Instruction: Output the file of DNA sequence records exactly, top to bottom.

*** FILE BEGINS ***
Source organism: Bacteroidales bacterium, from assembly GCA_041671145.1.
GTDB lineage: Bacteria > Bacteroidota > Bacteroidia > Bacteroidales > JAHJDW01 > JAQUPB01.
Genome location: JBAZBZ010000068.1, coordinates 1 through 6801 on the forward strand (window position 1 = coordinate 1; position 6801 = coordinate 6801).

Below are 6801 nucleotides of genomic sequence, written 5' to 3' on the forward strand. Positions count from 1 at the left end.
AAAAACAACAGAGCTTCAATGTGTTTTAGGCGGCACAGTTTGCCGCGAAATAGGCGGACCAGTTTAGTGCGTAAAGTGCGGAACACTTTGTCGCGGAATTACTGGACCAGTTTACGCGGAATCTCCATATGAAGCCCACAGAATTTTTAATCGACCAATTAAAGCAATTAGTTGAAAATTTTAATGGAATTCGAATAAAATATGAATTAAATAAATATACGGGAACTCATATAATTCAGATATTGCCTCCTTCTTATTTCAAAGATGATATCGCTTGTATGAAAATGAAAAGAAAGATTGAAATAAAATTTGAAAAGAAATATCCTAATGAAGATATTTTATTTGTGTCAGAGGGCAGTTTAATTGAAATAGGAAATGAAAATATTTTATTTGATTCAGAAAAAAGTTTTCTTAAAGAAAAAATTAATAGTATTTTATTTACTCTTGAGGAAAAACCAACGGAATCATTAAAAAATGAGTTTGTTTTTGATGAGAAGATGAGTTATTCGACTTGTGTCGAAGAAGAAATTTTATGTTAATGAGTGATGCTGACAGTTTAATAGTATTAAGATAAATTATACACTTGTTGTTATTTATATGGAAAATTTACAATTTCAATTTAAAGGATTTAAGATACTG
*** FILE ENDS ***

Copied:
Source organism: Bacteroidales bacterium, from assembly GCA_041671145.1.
GTDB lineage: Bacteria > Bacteroidota > Bacteroidia > Bacteroidales > JAHJDW01 > JAQUPB01.
Genome location: JBAZBZ010000068.1, coordinates 1 through 6801 on the forward strand (window position 1 = coordinate 1; position 6801 = coordinate 6801).

Below are 6801 nucleotides of genomic sequence, written 5' to 3' on the forward strand. Positions count from 1 at the left end.
AAAAACAACAGAGCTTCAATGTGTTTTAGGCGGCACAGTTTGCCGCGAAATAGGCGGACCAGTTTAGTGCGTAAAGTGCGGAACACTTTGTCGCGGAATTACTGGACCAGTTTACGCGGAATCTCCATATGAAGCCCACAGAATTTTTAATCGACCAATTAAAGCAATTAGTTGAAAATTTTAATGGAATTCGAATAAAATATGAATTAAATAAATATACGGGAACTCATATAATTCAGATATTGCCTCCTTCTTATTTCAAAGATGATATCGCTTGTATGAAAATGAAAAGAAAGATTGAAATAAAATTTGAAAAGAAATATCCTAATGAAGATATTTTATTTGTGTCAGAGGGCAGTTTAATTGAAATAGGAAATGAAAATATTTTATTTGATTCAGAAAAAAGTTTTCTTAAAGAAAAAATTAATAGTATTTTATTTACTCTTGAGGAAAAACCAACGGAATCATTAAAAAATGAGTTTGTTTTTGATGAGAAGATGAGTTATTCGACTTGTGTCGAAGAAGAAATTTTATGTTAATGAGTGATGCTGACAGTTTAATAGTATTAAGATAAATTATACACTTGTTGTTATTTATATGGAAAATTTACAATTTCAATTTAAAGGATTTAAGATACTG